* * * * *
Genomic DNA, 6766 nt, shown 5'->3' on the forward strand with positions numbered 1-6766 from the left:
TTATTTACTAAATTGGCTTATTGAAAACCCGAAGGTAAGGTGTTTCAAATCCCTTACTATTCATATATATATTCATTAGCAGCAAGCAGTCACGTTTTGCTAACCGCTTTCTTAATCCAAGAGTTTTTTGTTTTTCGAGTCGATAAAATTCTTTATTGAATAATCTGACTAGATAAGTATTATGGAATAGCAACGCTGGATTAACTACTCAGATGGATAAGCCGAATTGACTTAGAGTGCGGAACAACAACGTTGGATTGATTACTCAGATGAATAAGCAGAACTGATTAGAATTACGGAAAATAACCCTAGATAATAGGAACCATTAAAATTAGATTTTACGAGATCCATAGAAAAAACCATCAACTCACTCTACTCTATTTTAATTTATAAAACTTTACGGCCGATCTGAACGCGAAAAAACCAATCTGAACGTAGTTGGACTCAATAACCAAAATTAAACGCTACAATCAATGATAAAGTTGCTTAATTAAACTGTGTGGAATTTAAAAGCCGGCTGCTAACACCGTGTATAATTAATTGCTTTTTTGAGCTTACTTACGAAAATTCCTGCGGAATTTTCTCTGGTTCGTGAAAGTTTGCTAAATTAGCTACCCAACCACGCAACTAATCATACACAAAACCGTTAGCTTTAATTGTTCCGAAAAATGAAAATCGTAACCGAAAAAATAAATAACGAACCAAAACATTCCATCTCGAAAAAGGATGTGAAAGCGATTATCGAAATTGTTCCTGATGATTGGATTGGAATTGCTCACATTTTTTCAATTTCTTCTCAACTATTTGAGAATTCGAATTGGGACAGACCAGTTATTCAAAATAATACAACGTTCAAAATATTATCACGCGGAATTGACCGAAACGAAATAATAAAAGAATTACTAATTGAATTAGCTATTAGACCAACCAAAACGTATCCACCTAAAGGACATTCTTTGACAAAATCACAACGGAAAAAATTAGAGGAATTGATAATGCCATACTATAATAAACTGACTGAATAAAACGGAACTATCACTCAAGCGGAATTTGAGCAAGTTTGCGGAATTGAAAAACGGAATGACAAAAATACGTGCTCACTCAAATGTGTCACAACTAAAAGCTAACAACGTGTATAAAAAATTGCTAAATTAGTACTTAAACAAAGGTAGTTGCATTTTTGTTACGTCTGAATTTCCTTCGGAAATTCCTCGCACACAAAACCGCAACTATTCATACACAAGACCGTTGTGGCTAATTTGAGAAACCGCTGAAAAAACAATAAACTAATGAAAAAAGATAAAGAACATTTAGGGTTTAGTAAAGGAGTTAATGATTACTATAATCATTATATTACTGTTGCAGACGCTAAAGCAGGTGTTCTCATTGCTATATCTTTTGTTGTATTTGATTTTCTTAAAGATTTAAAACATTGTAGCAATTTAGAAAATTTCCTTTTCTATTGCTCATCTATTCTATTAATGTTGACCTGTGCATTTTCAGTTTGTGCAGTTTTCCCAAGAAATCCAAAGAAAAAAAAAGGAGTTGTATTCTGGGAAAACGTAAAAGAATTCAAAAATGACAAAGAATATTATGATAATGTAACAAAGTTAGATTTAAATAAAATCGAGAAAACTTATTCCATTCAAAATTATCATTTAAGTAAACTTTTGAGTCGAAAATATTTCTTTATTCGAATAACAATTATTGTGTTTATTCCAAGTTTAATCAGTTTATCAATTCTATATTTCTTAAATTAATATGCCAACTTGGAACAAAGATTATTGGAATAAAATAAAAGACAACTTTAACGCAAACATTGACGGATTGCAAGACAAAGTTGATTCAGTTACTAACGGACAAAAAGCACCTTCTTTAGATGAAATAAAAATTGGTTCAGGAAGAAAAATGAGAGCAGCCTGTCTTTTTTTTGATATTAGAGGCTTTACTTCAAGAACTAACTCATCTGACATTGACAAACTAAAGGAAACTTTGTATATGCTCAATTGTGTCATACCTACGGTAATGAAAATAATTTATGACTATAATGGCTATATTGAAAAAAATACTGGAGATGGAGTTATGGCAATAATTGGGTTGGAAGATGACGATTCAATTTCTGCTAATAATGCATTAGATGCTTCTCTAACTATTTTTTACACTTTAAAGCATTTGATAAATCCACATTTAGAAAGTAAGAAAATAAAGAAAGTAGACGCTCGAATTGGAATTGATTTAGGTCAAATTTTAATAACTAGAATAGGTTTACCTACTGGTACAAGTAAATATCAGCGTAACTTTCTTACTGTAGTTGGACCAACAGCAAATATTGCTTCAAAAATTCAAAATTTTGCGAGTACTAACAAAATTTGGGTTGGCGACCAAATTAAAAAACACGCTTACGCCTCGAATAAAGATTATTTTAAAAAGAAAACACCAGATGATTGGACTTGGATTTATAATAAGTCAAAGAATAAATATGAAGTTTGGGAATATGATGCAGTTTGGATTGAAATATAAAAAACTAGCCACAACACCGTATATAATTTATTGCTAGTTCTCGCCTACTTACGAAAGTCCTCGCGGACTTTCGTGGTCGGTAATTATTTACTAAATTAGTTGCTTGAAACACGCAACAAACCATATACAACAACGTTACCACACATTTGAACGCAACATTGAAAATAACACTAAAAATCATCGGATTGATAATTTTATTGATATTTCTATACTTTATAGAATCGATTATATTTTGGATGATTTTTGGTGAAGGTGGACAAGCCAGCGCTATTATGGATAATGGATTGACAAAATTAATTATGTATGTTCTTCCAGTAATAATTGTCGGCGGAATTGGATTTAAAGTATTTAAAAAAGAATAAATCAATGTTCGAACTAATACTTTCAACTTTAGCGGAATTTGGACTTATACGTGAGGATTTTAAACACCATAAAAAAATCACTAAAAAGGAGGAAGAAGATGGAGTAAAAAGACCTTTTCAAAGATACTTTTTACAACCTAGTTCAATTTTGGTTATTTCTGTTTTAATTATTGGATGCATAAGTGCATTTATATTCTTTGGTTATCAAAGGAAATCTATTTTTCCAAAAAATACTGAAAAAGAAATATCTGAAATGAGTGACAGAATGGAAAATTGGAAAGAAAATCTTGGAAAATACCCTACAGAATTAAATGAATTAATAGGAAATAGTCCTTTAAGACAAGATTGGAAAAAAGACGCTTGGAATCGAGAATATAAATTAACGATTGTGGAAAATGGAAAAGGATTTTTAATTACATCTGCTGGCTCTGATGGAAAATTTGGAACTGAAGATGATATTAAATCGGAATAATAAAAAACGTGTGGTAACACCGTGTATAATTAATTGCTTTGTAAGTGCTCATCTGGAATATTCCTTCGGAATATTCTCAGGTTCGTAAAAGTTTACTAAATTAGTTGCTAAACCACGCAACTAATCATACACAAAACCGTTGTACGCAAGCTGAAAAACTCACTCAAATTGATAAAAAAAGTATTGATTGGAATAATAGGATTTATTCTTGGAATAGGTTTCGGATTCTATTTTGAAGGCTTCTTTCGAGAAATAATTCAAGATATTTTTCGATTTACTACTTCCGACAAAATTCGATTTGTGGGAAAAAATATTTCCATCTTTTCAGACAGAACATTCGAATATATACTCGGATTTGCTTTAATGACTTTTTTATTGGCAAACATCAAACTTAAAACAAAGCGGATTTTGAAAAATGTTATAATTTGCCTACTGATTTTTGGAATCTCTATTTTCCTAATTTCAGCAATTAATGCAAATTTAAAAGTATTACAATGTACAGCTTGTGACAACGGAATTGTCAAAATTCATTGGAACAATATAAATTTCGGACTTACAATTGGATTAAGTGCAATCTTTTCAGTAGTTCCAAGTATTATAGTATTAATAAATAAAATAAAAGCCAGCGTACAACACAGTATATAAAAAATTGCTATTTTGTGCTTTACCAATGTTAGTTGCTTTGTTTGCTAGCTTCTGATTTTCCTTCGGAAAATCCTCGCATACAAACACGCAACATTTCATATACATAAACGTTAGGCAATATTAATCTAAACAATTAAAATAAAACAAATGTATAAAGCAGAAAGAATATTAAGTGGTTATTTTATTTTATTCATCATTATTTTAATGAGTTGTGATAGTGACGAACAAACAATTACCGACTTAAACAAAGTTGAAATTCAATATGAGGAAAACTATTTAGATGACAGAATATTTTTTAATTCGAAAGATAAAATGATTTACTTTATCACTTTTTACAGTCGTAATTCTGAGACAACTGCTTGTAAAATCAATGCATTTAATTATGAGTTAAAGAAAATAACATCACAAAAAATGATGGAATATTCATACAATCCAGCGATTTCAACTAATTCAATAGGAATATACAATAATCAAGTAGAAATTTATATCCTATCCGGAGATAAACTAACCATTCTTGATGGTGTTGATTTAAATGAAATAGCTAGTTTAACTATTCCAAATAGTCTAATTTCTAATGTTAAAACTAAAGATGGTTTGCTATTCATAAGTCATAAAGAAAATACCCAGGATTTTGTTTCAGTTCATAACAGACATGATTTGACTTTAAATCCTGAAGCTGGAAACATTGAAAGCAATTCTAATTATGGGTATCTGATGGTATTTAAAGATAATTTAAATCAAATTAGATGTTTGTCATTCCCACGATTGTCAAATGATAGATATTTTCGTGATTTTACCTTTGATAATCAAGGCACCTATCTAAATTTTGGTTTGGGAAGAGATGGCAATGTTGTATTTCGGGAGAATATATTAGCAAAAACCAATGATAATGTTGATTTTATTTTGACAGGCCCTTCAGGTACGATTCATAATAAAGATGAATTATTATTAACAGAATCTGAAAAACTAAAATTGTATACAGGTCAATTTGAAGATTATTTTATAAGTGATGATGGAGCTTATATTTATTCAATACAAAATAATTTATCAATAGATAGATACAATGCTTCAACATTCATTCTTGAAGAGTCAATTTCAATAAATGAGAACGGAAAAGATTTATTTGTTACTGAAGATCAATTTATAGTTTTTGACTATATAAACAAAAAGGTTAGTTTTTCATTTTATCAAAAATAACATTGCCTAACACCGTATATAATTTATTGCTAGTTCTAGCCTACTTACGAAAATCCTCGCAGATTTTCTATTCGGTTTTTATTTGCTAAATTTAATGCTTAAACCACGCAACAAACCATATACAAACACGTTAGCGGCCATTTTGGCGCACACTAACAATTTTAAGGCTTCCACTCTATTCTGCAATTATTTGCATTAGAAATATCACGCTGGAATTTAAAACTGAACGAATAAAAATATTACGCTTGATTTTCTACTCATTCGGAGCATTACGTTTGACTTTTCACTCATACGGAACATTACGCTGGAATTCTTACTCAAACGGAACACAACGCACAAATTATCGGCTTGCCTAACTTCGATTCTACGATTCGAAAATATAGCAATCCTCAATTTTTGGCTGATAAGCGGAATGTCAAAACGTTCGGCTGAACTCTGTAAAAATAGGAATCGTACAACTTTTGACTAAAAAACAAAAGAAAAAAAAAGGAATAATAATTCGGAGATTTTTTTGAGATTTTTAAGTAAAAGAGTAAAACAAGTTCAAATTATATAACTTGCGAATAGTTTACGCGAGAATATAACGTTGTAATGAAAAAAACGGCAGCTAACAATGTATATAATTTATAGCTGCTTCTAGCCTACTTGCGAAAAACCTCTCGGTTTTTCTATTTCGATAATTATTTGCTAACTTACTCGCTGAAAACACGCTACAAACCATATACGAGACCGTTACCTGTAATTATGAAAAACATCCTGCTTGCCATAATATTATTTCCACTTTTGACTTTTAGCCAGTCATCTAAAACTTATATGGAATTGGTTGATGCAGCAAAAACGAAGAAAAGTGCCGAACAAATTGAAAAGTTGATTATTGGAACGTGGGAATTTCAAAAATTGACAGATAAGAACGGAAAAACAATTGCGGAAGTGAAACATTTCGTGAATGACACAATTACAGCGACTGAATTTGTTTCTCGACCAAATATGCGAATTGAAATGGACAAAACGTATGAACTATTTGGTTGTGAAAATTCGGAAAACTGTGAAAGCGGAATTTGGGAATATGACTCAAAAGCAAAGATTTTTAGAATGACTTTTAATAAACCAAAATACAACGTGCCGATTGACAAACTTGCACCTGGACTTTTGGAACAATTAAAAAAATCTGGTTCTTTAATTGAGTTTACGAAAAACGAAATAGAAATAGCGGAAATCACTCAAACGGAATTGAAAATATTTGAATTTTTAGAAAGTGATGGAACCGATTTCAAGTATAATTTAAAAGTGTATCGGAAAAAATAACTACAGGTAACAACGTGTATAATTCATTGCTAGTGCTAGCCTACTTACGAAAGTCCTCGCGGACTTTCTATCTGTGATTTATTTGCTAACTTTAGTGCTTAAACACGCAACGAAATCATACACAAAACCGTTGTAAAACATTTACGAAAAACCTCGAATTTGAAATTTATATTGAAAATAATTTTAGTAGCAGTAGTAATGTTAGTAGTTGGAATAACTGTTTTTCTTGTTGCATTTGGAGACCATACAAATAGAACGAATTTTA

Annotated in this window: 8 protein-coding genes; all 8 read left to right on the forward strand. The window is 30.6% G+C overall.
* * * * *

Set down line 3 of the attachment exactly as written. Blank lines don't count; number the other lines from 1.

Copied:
Annotated in this window: 8 protein-coding genes; all 8 read left to right on the forward strand. The window is 30.6% G+C overall.